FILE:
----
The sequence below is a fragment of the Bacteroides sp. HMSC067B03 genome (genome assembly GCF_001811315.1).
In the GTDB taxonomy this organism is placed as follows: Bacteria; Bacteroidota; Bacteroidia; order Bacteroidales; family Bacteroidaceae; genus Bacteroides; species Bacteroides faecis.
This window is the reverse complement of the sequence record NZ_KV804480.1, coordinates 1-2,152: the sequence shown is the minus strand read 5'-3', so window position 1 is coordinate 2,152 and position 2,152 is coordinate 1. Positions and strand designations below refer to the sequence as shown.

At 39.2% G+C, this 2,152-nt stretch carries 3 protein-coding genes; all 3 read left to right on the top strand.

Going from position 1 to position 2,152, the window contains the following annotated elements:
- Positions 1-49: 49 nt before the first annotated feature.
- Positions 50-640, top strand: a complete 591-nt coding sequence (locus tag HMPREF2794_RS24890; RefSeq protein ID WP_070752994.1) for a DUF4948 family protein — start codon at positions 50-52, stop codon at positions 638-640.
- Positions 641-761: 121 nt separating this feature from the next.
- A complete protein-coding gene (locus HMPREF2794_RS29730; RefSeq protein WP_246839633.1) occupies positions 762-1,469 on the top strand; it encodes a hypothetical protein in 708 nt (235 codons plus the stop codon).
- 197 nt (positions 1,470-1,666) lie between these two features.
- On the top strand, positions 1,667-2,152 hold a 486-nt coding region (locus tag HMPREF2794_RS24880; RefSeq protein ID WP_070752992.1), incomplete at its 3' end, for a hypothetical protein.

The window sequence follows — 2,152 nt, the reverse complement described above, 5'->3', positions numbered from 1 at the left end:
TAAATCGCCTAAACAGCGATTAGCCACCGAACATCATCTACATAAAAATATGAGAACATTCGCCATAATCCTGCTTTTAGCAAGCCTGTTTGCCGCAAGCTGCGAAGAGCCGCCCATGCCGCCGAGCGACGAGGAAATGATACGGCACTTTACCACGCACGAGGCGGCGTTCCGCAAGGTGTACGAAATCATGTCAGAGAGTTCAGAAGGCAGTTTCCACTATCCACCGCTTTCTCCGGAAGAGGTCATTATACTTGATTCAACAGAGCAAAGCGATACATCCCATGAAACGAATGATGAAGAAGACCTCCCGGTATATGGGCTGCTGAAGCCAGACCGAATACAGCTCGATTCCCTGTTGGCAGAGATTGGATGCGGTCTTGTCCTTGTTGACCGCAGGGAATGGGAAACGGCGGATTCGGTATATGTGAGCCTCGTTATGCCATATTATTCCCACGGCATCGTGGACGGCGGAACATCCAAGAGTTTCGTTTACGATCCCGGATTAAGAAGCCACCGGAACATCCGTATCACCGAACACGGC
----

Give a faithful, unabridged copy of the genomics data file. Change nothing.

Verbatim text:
The sequence below is a fragment of the Bacteroides sp. HMSC067B03 genome (genome assembly GCF_001811315.1).
In the GTDB taxonomy this organism is placed as follows: Bacteria; Bacteroidota; Bacteroidia; order Bacteroidales; family Bacteroidaceae; genus Bacteroides; species Bacteroides faecis.
This window is the reverse complement of the sequence record NZ_KV804480.1, coordinates 1-2,152: the sequence shown is the minus strand read 5'-3', so window position 1 is coordinate 2,152 and position 2,152 is coordinate 1. Positions and strand designations below refer to the sequence as shown.

At 39.2% G+C, this 2,152-nt stretch carries 3 protein-coding genes; all 3 read left to right on the top strand.

Going from position 1 to position 2,152, the window contains the following annotated elements:
- Positions 1-49: 49 nt before the first annotated feature.
- Positions 50-640, top strand: a complete 591-nt coding sequence (locus tag HMPREF2794_RS24890; RefSeq protein ID WP_070752994.1) for a DUF4948 family protein — start codon at positions 50-52, stop codon at positions 638-640.
- Positions 641-761: 121 nt separating this feature from the next.
- A complete protein-coding gene (locus HMPREF2794_RS29730; RefSeq protein WP_246839633.1) occupies positions 762-1,469 on the top strand; it encodes a hypothetical protein in 708 nt (235 codons plus the stop codon).
- 197 nt (positions 1,470-1,666) lie between these two features.
- On the top strand, positions 1,667-2,152 hold a 486-nt coding region (locus tag HMPREF2794_RS24880; RefSeq protein ID WP_070752992.1), incomplete at its 3' end, for a hypothetical protein.

The window sequence follows — 2,152 nt, the reverse complement described above, 5'->3', positions numbered from 1 at the left end:
TAAATCGCCTAAACAGCGATTAGCCACCGAACATCATCTACATAAAAATATGAGAACATTCGCCATAATCCTGCTTTTAGCAAGCCTGTTTGCCGCAAGCTGCGAAGAGCCGCCCATGCCGCCGAGCGACGAGGAAATGATACGGCACTTTACCACGCACGAGGCGGCGTTCCGCAAGGTGTACGAAATCATGTCAGAGAGTTCAGAAGGCAGTTTCCACTATCCACCGCTTTCTCCGGAAGAGGTCATTATACTTGATTCAACAGAGCAAAGCGATACATCCCATGAAACGAATGATGAAGAAGACCTCCCGGTATATGGGCTGCTGAAGCCAGACCGAATACAGCTCGATTCCCTGTTGGCAGAGATTGGATGCGGTCTTGTCCTTGTTGACCGCAGGGAATGGGAAACGGCGGATTCGGTATATGTGAGCCTCGTTATGCCATATTATTCCCACGGCATCGTGGACGGCGGAACATCCAAGAGTTTCGTTTACGATCCCGGATTAAGAAGCCACCGGAACATCCGTATCACCGAACACGGC